Working as a guide at a historic home sounds, for many people, like a dream job. But is it?

Last year I was lucky enough to meet the lovely Jacky Dalton, who works at Sydney Living Museums.

I subsequently asked her about how she came to be in her job and this is what she told me.


My first connection with Elizabeth Farm was a ghost tour almost 16 years ago, and I immediately felt a connection with the property even though I had no experience, or interest, in colonial history.

My interpretation of a visit to a house museum at that point was the necessity to trawl through overwhelming historic ‘clutter’, and as a sanguine personality with no ability or interest in facts and dates any guided tour offered was torturous.

Please don’t think I am belittling the wonderful work done mainly by volunteers with a genuine love for their sacred sites, we would be lost without them. However with my scant knowledge of Australian history and short attention span I was a lost cause. That is until I stumbled on this wonderful house museum that allowed you to sit on the chairs, open drawers, read letters and lazily stare through the French doors whilst reclining on the chaise lounge in the drawing room.

This house museum felt like home, (and a little like a scene from a Jane Austen novel).

Returning the following weekend, I offered my services as a volunteer willing to work in the garden or do cleaning and administrative work. However the only option for a volunteer was to lead guided tours for visitors. With great faith in my ability I was given a handbook and invited to follow the other volunteer guides until I felt sufficiently equipped to attempt my own tours. After a month of reading and furious note taking I was ready.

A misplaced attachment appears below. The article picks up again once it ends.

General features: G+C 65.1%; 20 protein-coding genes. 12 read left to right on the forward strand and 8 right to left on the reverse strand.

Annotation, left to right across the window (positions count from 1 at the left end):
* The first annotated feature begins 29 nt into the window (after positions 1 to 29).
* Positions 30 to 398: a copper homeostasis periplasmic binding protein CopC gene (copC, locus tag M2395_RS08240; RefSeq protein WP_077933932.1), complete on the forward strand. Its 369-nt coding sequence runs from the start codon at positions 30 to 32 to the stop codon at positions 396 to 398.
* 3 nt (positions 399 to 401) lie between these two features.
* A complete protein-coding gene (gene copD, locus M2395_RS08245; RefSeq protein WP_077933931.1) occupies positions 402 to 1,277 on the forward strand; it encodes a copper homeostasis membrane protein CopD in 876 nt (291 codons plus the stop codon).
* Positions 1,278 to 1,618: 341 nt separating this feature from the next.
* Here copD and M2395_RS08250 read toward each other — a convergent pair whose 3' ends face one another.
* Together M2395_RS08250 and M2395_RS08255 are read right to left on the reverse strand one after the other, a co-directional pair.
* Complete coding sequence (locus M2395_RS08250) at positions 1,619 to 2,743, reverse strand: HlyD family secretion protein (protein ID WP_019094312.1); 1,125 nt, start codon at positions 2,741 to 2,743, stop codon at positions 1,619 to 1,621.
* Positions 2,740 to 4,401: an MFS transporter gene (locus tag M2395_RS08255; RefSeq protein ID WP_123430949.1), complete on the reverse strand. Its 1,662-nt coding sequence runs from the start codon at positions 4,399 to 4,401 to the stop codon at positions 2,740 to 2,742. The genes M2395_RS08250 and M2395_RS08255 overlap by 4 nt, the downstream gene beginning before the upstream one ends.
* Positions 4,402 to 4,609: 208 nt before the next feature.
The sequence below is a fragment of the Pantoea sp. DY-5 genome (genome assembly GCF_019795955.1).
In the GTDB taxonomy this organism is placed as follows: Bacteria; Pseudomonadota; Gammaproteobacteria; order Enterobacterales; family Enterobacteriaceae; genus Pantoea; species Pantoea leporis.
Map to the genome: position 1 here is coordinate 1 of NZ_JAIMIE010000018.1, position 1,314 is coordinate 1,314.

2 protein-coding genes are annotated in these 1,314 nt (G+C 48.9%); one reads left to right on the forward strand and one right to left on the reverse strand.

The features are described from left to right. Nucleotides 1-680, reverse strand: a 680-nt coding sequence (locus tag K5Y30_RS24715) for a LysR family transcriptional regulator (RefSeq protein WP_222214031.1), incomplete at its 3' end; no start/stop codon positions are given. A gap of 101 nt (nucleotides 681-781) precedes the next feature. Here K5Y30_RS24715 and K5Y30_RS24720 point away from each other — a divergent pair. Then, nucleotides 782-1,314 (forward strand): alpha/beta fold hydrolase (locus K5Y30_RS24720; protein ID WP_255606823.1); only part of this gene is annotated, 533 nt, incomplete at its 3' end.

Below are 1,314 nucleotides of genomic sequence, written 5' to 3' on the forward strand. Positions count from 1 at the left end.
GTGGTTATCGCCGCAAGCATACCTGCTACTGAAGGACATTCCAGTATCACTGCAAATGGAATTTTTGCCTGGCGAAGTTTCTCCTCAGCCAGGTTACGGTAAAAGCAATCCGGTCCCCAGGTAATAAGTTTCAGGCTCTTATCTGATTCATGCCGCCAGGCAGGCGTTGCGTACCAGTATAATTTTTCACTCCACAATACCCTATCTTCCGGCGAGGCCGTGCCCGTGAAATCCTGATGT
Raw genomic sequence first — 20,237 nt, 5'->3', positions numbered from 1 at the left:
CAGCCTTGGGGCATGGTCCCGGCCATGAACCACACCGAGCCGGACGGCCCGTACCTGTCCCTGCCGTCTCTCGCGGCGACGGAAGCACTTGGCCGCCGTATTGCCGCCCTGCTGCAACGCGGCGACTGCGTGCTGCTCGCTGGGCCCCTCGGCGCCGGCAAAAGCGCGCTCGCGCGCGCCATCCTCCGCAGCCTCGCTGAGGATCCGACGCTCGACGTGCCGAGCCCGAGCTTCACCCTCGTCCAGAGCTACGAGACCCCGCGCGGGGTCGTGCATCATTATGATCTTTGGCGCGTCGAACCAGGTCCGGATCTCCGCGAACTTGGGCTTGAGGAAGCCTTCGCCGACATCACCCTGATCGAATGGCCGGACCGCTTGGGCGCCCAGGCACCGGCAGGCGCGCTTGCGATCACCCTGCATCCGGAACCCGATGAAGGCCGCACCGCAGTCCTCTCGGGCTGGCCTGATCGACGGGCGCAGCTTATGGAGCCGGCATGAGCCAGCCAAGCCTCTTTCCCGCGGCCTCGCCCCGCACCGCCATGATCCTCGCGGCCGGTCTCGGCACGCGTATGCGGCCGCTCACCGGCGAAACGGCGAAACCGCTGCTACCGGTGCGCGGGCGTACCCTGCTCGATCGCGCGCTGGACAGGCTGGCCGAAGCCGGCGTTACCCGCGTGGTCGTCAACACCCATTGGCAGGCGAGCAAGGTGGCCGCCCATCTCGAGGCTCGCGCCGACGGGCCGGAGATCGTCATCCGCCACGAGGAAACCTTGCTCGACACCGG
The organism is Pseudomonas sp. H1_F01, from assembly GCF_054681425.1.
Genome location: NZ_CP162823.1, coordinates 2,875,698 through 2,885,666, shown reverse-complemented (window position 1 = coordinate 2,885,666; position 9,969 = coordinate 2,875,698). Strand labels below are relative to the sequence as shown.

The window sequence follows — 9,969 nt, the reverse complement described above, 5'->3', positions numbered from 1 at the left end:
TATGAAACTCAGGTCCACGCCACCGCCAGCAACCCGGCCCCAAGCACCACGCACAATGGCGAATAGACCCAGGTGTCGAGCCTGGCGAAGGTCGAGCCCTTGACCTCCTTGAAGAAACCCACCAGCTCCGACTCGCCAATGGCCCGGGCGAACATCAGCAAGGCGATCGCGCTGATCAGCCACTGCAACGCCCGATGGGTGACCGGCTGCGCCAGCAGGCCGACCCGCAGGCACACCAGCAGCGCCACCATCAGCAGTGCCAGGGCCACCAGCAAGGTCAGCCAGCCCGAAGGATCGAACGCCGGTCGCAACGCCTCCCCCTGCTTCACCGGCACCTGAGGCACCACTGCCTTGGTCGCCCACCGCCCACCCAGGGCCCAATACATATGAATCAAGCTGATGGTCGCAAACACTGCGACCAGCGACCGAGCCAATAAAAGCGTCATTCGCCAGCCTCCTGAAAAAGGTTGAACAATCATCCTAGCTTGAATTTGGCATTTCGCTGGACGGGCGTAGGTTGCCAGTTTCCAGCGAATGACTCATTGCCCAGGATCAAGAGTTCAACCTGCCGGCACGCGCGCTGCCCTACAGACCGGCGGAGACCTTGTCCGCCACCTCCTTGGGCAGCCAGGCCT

For the next 3 years I volunteered as a guide and began to consume any information on the Macarthur family I could find, (possibly not the best way to learn about colonial history as it tends to provide a fairly narrow approach to the subject), eventually leading me to the Macarthur letters. I also trained other volunteer guides and pursued my own research on the family, resulting in an offer of casual and then part time employment as a guide.

I was now actively involved in the day to day activities including the delivery of school programs and the development and presentation of themed events for adult audiences. I nurtured a growing interest in heritage conservation and cleaning that resulted in the creation of a housekeeping regime and manual for Elizabeth Farm. I took on the role of chief guide for about 12 months, relinquishing that role so that I could once again focus on the presentation of the house and the delivery of immersive programs based on the themes of Jane Austen, 19th century food, soft furnishings and the social customs of colonial Australia.

Another one of my interests was the role of the servants and the how the outbuildings were utilised which culminated in a small exhibition on the women servants of Elizabeth Farm. I also worked at Vaucluse House, Elizabeth Bay House and Rouse Hill House and Farm which provided me with a broader perspective on 19th century Australia that motivated me to enrol at the University of New England to pursue an Advanced Diploma in Local, Family and Applied History as a mature aged student – my first attempt at tertiary education at the age of 50.

After 10 years at Elizabeth Farm, the ‘country girl’ finally left to pursue a career at head office in the city, with the occasional trip back for a visit or the delivery of a special program and the opportunity to laze on the chaise lounge.


My grateful thanks to Jacky Dalton for generously sharing her story.

All photos are of Elizabeth Farm and are sourced from